USCIS to Publish New Form to Allow Individuals to Renew Their Deferred Action

Release Date: June 05, 2014

WASHINGTON—Secretary of Homeland Security Jeh Johnson today announced the process for individuals to renew enrollment in the Deferred Action for Childhood Arrivals (DACA) program. U.S. Citizenship and Immigration Services (USCIS) has submitted to the Federal Register an updated form to allow individuals previously enrolled in DACA, to renew their deferral for a period of two years. At

the direction of the Secretary, effective immediately, USCIS will begin accepting renewal requests. USCIS will also continue to accept requests for DACA from individuals who have not previously sought to access the program. As of April 2014, more than 560,000 individuals have received DACA.

“Despite the acrimony and partisanship that now exists in Washington, almost all of us agree that a child who crossed our border illegally with a parent, or in search of a parent or a better life, was not making an adult choice to break our laws, and should be treated differently than adult law-breakers,”

said Secretary Johnson.

“By the renewal of DACA, we act in accord with our values and the code of this great Nation. But, the larger task of comprehensive immigration reform still lies ahead.”

The first DACA approvals will begin to expire in September 2014. To avoid a lapse in the period of deferral and employment authorization, individuals must file renewal requests before the expiration of their current period of DACA. USCIS encourages requestors to submit their renewal request approximately 120 days (four months) before their current period of deferred action expires.

DACA is a discretionary determination to defer removal action against an individual. Individuals in DACA will be able to remain in the United States and apply for employment authorization for a period of two years. Individuals who have not requested DACA previously, but meet the criteria established, may also request deferral for the first time. It is important to note that individuals who have not continuously resided in the United States since June 15, 2007, are ineligible for DACA.

Individuals may request DACA renewal if they continue to meet the initial criteria and these additional guidelines:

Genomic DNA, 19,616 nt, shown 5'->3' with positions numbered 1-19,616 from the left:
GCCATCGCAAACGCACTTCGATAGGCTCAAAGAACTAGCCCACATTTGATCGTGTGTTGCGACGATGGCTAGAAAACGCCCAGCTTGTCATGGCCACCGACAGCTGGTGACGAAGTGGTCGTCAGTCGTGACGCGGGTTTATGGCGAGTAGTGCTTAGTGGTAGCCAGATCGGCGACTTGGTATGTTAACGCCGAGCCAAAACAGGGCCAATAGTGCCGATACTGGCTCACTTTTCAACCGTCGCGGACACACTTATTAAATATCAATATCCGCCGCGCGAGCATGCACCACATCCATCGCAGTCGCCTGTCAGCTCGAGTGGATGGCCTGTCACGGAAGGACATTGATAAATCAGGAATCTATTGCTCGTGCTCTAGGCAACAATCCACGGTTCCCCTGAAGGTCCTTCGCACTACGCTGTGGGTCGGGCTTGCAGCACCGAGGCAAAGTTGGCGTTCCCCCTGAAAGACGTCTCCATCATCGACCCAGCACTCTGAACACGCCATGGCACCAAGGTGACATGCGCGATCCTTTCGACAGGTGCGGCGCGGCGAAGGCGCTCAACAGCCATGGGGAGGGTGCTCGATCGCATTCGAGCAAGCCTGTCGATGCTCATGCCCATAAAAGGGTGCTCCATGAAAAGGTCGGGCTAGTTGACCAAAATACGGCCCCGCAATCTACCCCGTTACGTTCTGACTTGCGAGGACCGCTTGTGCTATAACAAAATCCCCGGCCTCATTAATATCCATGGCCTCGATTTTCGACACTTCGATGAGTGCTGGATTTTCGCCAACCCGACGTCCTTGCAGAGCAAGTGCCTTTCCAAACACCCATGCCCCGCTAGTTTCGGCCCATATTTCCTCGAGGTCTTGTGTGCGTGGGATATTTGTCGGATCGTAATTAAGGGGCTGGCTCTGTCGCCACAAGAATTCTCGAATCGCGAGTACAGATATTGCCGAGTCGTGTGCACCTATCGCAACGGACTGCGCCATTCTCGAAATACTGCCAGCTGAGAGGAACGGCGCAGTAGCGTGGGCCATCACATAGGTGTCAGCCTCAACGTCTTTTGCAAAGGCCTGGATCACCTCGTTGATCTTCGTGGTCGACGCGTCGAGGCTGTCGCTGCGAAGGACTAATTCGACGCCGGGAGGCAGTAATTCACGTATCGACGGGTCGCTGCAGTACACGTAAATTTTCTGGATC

1. Did not depart the United States on or after Aug. 15, 2012, without advance parole;

  2. Have continuously resided in the United States since they submitted their most recent DACA request that was approved; and

  3. Have not been convicted of a felony, a significant misdemeanor or three or more misdemeanors, and do not otherwise pose a threat to national security or public safety.

The renewal process begins by filing the new version of Form I-821D “Consideration of Deferred Action for Childhood Arrivals,” Form I-765 “Application for Employment Authorization,” and the I-765 Worksheet. There is a filing and biometrics (fingerprints and photo) fee associated with Form I-765 totaling $465. As with an initial request, USCIS will conduct a background check when processing DACA renewals. USCIS will also host both national and local DACA informational sessions.  

We Are One (WAO) Festival in Manchester (08/16/2014)

posted Jun 2, 2014, 9:40 AM by Randall Drew   [ updated Aug 7, 2014, 1:12 PM ]

Drew Law Office, pllc is happy to be a sponsor of this year's "We Are One" festival. This year's festival will include a combination of acts and vendors from both the Latino Festival (held annually by Latinos Unidos) and the African/ Caribbean Festival (put on by the Ujima Collective). Combining the two festivals provides an opportunity to experience a day of arts, cultures, and cuisines that you just will not find anywhere else in New England!

Come and see it for yourself at Veteran's Memorial Park in Manchester, NH. Starting just before noon and running until 8 pm on August 16, 2014. It will be muy bueno! or if you prefer, vrèman bon! And because it is happening in New Hampshire it will also be -- wicked good!

Attorney Drew writes about immigration consequences of NH legislation.

posted May 20, 2014, 6:00 PM by Randall Drew   [ updated May 20, 2014, 6:01 PM ]

Here is a link to the opinion piece in the NH Bar News or you can continue reading below.

Amongst the many legislative measure considered every session by the New Hampshire General Court, there are always a couple that catch my eye as being of particular significance to my immigration law clients. This year is no exception. There are two bills likely to be laws by the time you read this that will affect the lives of my clients here in New Hampshire. The first of these, SB 394, modifies our marriage laws and is part policy and part technical corrections bill.